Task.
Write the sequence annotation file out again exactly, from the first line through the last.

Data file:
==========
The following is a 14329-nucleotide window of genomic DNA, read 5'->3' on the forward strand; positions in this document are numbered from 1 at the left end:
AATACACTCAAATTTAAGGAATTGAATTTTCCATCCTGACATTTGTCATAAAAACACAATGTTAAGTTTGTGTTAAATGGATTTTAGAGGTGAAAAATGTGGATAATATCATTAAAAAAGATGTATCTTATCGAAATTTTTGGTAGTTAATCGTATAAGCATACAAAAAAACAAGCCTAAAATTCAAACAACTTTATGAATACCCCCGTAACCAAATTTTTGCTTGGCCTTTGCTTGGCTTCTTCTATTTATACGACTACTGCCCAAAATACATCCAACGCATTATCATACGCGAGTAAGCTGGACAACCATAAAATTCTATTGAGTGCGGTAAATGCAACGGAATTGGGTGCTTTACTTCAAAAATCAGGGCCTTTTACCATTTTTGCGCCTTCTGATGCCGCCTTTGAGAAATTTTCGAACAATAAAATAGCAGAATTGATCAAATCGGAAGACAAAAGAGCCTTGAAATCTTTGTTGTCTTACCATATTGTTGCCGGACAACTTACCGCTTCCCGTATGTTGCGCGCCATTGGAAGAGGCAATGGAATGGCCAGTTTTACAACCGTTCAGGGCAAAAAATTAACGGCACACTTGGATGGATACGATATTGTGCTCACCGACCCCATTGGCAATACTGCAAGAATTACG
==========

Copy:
The following is a 14329-nucleotide window of genomic DNA, read 5'->3' on the forward strand; positions in this document are numbered from 1 at the left end:
AATACACTCAAATTTAAGGAATTGAATTTTCCATCCTGACATTTGTCATAAAAACACAATGTTAAGTTTGTGTTAAATGGATTTTAGAGGTGAAAAATGTGGATAATATCATTAAAAAAGATGTATCTTATCGAAATTTTTGGTAGTTAATCGTATAAGCATACAAAAAAACAAGCCTAAAATTCAAACAACTTTATGAATACCCCCGTAACCAAATTTTTGCTTGGCCTTTGCTTGGCTTCTTCTATTTATACGACTACTGCCCAAAATACATCCAACGCATTATCATACGCGAGTAAGCTGGACAACCATAAAATTCTATTGAGTGCGGTAAATGCAACGGAATTGGGTGCTTTACTTCAAAAATCAGGGCCTTTTACCATTTTTGCGCCTTCTGATGCCGCCTTTGAGAAATTTTCGAACAATAAAATAGCAGAATTGATCAAATCGGAAGACAAAAGAGCCTTGAAATCTTTGTTGTCTTACCATATTGTTGCCGGACAACTTACCGCTTCCCGTATGTTGCGCGCCATTGGAAGAGGCAATGGAATGGCCAGTTTTACAACCGTTCAGGGCAAAAAATTAACGGCACACTTGGATGGATACGATATTGTGCTCACCGACCCCATTGGCAATACTGCAAGAATTACG